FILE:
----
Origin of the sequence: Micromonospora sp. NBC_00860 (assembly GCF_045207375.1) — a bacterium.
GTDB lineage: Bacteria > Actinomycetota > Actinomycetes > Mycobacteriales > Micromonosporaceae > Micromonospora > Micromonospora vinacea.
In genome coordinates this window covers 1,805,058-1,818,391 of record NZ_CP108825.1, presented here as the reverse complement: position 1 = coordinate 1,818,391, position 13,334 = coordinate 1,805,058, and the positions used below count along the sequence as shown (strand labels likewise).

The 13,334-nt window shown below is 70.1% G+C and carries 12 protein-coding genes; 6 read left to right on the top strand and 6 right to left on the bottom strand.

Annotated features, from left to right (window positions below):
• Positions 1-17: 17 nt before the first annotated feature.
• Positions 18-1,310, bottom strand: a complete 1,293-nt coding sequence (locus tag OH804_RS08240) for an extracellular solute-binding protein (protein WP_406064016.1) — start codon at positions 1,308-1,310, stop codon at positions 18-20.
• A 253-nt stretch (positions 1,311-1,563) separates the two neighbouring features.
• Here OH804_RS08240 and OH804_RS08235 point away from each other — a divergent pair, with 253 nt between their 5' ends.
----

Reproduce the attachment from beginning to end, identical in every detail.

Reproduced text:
Origin of the sequence: Micromonospora sp. NBC_00860 (assembly GCF_045207375.1) — a bacterium.
GTDB lineage: Bacteria > Actinomycetota > Actinomycetes > Mycobacteriales > Micromonosporaceae > Micromonospora > Micromonospora vinacea.
In genome coordinates this window covers 1,805,058-1,818,391 of record NZ_CP108825.1, presented here as the reverse complement: position 1 = coordinate 1,818,391, position 13,334 = coordinate 1,805,058, and the positions used below count along the sequence as shown (strand labels likewise).

The 13,334-nt window shown below is 70.1% G+C and carries 12 protein-coding genes; 6 read left to right on the top strand and 6 right to left on the bottom strand.

Annotated features, from left to right (window positions below):
• Positions 1-17: 17 nt before the first annotated feature.
• Positions 18-1,310, bottom strand: a complete 1,293-nt coding sequence (locus tag OH804_RS08240) for an extracellular solute-binding protein (protein WP_406064016.1) — start codon at positions 1,308-1,310, stop codon at positions 18-20.
• A 253-nt stretch (positions 1,311-1,563) separates the two neighbouring features.
• Here OH804_RS08240 and OH804_RS08235 point away from each other — a divergent pair, with 253 nt between their 5' ends.